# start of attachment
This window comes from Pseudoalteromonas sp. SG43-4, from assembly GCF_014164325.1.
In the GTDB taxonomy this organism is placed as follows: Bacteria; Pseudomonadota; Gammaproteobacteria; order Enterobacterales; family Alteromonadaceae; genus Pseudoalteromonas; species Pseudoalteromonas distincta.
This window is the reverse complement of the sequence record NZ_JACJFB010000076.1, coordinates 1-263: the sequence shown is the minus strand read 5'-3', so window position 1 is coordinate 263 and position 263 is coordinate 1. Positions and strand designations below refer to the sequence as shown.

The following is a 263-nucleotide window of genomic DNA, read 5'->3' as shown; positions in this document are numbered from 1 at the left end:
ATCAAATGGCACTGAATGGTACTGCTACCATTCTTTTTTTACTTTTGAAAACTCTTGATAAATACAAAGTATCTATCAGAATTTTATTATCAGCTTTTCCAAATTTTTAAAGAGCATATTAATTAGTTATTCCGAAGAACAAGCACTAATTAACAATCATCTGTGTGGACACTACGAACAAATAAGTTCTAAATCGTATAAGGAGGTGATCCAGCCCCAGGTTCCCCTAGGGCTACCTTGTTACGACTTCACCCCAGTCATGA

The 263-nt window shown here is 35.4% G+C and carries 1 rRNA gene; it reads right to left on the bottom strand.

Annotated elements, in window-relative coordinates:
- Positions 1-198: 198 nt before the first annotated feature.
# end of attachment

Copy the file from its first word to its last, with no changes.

This window comes from Pseudoalteromonas sp. SG43-4, from assembly GCF_014164325.1.
In the GTDB taxonomy this organism is placed as follows: Bacteria; Pseudomonadota; Gammaproteobacteria; order Enterobacterales; family Alteromonadaceae; genus Pseudoalteromonas; species Pseudoalteromonas distincta.
This window is the reverse complement of the sequence record NZ_JACJFB010000076.1, coordinates 1-263: the sequence shown is the minus strand read 5'-3', so window position 1 is coordinate 263 and position 263 is coordinate 1. Positions and strand designations below refer to the sequence as shown.

The following is a 263-nucleotide window of genomic DNA, read 5'->3' as shown; positions in this document are numbered from 1 at the left end:
ATCAAATGGCACTGAATGGTACTGCTACCATTCTTTTTTTACTTTTGAAAACTCTTGATAAATACAAAGTATCTATCAGAATTTTATTATCAGCTTTTCCAAATTTTTAAAGAGCATATTAATTAGTTATTCCGAAGAACAAGCACTAATTAACAATCATCTGTGTGGACACTACGAACAAATAAGTTCTAAATCGTATAAGGAGGTGATCCAGCCCCAGGTTCCCCTAGGGCTACCTTGTTACGACTTCACCCCAGTCATGA

The 263-nt window shown here is 35.4% G+C and carries 1 rRNA gene; it reads right to left on the bottom strand.

Annotated elements, in window-relative coordinates:
- Positions 1-198: 198 nt before the first annotated feature.